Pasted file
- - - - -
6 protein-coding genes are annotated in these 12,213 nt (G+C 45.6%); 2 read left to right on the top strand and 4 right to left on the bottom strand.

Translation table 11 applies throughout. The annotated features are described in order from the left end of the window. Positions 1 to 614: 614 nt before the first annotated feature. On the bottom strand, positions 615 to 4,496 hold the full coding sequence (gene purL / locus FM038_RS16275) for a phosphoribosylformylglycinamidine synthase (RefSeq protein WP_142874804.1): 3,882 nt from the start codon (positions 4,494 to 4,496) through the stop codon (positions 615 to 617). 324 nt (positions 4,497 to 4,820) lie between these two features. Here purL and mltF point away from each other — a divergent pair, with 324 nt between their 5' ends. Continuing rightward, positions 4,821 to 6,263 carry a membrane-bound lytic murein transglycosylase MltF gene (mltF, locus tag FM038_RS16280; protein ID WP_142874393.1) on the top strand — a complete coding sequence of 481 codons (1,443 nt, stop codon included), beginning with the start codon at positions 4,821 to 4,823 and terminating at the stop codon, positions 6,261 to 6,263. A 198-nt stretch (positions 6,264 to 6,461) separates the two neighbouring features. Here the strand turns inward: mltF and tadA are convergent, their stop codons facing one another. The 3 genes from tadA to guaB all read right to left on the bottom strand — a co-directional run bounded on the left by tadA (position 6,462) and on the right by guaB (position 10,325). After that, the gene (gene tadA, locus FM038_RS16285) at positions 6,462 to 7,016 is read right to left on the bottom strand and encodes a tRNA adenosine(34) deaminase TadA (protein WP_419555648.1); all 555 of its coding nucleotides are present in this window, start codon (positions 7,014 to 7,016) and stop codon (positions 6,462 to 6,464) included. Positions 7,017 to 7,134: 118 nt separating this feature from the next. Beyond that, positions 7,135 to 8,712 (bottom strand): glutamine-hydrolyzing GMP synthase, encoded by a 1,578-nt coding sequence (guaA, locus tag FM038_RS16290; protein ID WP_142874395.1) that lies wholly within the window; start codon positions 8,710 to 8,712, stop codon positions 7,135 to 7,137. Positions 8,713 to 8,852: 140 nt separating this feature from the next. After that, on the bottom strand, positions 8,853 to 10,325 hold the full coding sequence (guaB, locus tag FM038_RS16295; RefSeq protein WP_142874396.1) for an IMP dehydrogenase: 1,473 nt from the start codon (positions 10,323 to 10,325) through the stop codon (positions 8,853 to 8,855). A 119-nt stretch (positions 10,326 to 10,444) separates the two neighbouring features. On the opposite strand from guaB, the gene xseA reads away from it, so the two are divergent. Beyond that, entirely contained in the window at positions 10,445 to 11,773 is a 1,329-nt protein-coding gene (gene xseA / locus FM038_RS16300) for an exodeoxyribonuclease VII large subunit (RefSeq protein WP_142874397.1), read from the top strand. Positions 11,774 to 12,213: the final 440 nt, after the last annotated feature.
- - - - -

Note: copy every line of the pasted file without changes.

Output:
6 protein-coding genes are annotated in these 12,213 nt (G+C 45.6%); 2 read left to right on the top strand and 4 right to left on the bottom strand.

Translation table 11 applies throughout. The annotated features are described in order from the left end of the window. Positions 1 to 614: 614 nt before the first annotated feature. On the bottom strand, positions 615 to 4,496 hold the full coding sequence (gene purL / locus FM038_RS16275) for a phosphoribosylformylglycinamidine synthase (RefSeq protein WP_142874804.1): 3,882 nt from the start codon (positions 4,494 to 4,496) through the stop codon (positions 615 to 617). 324 nt (positions 4,497 to 4,820) lie between these two features. Here purL and mltF point away from each other — a divergent pair, with 324 nt between their 5' ends. Continuing rightward, positions 4,821 to 6,263 carry a membrane-bound lytic murein transglycosylase MltF gene (mltF, locus tag FM038_RS16280; protein ID WP_142874393.1) on the top strand — a complete coding sequence of 481 codons (1,443 nt, stop codon included), beginning with the start codon at positions 4,821 to 4,823 and terminating at the stop codon, positions 6,261 to 6,263. A 198-nt stretch (positions 6,264 to 6,461) separates the two neighbouring features. Here the strand turns inward: mltF and tadA are convergent, their stop codons facing one another. The 3 genes from tadA to guaB all read right to left on the bottom strand — a co-directional run bounded on the left by tadA (position 6,462) and on the right by guaB (position 10,325). After that, the gene (gene tadA, locus FM038_RS16285) at positions 6,462 to 7,016 is read right to left on the bottom strand and encodes a tRNA adenosine(34) deaminase TadA (protein WP_419555648.1); all 555 of its coding nucleotides are present in this window, start codon (positions 7,014 to 7,016) and stop codon (positions 6,462 to 6,464) included. Positions 7,017 to 7,134: 118 nt separating this feature from the next. Beyond that, positions 7,135 to 8,712 (bottom strand): glutamine-hydrolyzing GMP synthase, encoded by a 1,578-nt coding sequence (guaA, locus tag FM038_RS16290; protein ID WP_142874395.1) that lies wholly within the window; start codon positions 8,710 to 8,712, stop codon positions 7,135 to 7,137. Positions 8,713 to 8,852: 140 nt separating this feature from the next. After that, on the bottom strand, positions 8,853 to 10,325 hold the full coding sequence (guaB, locus tag FM038_RS16295; RefSeq protein WP_142874396.1) for an IMP dehydrogenase: 1,473 nt from the start codon (positions 10,323 to 10,325) through the stop codon (positions 8,853 to 8,855). A 119-nt stretch (positions 10,326 to 10,444) separates the two neighbouring features. On the opposite strand from guaB, the gene xseA reads away from it, so the two are divergent. Beyond that, entirely contained in the window at positions 10,445 to 11,773 is a 1,329-nt protein-coding gene (gene xseA / locus FM038_RS16300) for an exodeoxyribonuclease VII large subunit (RefSeq protein WP_142874397.1), read from the top strand. Positions 11,774 to 12,213: the final 440 nt, after the last annotated feature.